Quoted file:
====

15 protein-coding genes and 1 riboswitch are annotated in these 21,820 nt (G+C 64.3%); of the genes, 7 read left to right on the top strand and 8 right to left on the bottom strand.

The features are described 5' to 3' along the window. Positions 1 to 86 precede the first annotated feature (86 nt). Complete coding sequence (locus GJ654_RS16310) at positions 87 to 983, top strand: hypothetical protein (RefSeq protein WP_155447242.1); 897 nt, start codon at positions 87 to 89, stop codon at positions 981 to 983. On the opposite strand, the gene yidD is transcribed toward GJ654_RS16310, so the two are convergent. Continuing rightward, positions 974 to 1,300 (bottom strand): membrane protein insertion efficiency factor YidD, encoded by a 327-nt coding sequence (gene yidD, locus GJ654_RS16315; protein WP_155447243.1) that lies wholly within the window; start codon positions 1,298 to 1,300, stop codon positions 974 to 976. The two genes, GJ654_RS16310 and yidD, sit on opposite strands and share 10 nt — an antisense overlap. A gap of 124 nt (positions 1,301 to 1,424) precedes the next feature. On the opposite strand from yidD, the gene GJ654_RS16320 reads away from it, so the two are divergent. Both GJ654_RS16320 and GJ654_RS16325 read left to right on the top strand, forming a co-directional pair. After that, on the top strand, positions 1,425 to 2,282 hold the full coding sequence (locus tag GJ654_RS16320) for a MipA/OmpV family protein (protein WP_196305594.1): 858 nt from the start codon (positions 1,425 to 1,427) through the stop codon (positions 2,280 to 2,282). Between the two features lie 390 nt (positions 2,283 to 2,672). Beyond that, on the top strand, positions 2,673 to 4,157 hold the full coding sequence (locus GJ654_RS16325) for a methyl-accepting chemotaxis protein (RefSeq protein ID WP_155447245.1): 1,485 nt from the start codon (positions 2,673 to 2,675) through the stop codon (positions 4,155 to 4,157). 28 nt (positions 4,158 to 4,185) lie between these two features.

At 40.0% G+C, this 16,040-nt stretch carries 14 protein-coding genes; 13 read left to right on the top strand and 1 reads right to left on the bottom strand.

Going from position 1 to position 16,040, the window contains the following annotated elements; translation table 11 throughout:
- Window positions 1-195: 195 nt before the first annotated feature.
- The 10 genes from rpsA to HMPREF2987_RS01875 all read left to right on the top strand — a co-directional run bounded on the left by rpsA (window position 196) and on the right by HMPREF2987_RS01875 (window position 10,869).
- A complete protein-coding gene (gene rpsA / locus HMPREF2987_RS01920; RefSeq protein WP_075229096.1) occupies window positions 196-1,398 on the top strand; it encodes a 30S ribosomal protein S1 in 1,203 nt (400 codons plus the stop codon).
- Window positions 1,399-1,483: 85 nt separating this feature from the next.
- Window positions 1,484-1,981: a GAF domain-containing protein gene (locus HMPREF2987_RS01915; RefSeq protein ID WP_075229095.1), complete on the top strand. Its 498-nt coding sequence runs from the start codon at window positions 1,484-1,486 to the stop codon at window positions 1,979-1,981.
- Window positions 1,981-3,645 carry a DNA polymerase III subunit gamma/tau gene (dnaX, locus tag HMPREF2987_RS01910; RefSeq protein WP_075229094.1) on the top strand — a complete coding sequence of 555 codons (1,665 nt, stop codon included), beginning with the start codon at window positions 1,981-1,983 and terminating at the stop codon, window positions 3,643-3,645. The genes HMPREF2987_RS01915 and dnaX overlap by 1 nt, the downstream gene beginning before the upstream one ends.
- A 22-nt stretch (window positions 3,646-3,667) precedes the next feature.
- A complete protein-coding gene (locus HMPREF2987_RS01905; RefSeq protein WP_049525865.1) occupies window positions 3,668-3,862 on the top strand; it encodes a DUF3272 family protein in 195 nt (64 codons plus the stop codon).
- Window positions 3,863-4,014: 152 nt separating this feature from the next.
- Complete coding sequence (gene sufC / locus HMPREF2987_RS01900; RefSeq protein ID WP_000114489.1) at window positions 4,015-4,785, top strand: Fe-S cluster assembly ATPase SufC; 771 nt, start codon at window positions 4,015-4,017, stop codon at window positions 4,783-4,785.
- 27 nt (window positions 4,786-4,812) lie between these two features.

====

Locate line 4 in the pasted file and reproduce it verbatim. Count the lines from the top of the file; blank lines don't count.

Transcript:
Going from position 1 to position 16,040, the window contains the following annotated elements; translation table 11 throughout: